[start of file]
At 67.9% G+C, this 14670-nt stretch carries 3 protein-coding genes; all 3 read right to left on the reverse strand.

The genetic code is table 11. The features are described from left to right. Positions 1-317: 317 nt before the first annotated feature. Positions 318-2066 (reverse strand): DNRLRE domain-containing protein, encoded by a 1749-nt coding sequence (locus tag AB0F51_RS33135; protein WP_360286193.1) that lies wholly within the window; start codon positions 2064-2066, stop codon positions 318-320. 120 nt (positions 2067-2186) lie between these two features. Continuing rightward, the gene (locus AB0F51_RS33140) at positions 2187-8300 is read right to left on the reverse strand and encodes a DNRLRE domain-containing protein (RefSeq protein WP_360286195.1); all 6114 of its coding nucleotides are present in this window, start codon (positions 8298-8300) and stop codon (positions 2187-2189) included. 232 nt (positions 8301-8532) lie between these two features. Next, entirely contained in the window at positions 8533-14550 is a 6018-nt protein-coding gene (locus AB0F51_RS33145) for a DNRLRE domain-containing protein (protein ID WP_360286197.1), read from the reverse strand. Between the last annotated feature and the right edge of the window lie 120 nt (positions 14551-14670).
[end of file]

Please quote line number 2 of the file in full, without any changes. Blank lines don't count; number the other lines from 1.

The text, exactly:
The genetic code is table 11. The features are described from left to right. Positions 1-317: 317 nt before the first annotated feature. Positions 318-2066 (reverse strand): DNRLRE domain-containing protein, encoded by a 1749-nt coding sequence (locus tag AB0F51_RS33135; protein WP_360286193.1) that lies wholly within the window; start codon positions 2064-2066, stop codon positions 318-320. 120 nt (positions 2067-2186) lie between these two features. Continuing rightward, the gene (locus AB0F51_RS33140) at positions 2187-8300 is read right to left on the reverse strand and encodes a DNRLRE domain-containing protein (RefSeq protein WP_360286195.1); all 6114 of its coding nucleotides are present in this window, start codon (positions 8298-8300) and stop codon (positions 2187-2189) included. 232 nt (positions 8301-8532) lie between these two features. Next, entirely contained in the window at positions 8533-14550 is a 6018-nt protein-coding gene (locus AB0F51_RS33145) for a DNRLRE domain-containing protein (protein ID WP_360286197.1), read from the reverse strand. Between the last annotated feature and the right edge of the window lie 120 nt (positions 14551-14670).